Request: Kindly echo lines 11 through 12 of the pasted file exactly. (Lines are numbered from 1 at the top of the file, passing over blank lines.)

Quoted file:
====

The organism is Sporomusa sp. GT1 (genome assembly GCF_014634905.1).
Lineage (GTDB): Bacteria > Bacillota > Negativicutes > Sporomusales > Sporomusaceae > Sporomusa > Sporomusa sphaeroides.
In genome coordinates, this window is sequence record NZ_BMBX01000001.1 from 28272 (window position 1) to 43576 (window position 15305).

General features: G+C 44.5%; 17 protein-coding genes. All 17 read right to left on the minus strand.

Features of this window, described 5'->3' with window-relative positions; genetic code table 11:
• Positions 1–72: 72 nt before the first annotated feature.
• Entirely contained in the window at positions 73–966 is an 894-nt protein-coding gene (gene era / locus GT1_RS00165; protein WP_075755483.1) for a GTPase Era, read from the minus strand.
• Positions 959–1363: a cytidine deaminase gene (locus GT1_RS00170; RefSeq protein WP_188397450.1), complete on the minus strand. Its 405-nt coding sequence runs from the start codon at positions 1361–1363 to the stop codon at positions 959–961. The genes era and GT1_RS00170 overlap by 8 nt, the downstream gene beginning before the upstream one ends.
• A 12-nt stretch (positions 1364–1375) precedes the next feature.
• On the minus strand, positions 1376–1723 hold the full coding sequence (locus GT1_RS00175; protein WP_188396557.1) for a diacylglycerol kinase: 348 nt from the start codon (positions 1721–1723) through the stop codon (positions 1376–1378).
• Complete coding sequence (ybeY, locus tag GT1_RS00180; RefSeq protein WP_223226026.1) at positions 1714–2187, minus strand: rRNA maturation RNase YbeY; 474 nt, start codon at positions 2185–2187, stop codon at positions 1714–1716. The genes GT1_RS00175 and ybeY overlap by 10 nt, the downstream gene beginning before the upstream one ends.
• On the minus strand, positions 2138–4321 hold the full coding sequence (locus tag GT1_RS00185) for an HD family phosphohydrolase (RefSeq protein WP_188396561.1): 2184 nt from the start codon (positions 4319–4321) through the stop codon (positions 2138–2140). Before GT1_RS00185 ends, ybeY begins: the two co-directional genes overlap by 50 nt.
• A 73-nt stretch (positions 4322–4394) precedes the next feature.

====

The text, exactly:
• Complete coding sequence (ybeY, locus tag GT1_RS00180; RefSeq protein WP_223226026.1) at positions 1714–2187, minus strand: rRNA maturation RNase YbeY; 474 nt, start codon at positions 2185–2187, stop codon at positions 1714–1716. The genes GT1_RS00175 and ybeY overlap by 10 nt, the downstream gene beginning before the upstream one ends.
• On the minus strand, positions 2138–4321 hold the full coding sequence (locus tag GT1_RS00185) for an HD family phosphohydrolase (RefSeq protein WP_188396561.1): 2184 nt from the start codon (positions 4319–4321) through the stop codon (positions 2138–2140). Before GT1_RS00185 ends, ybeY begins: the two co-directional genes overlap by 50 nt.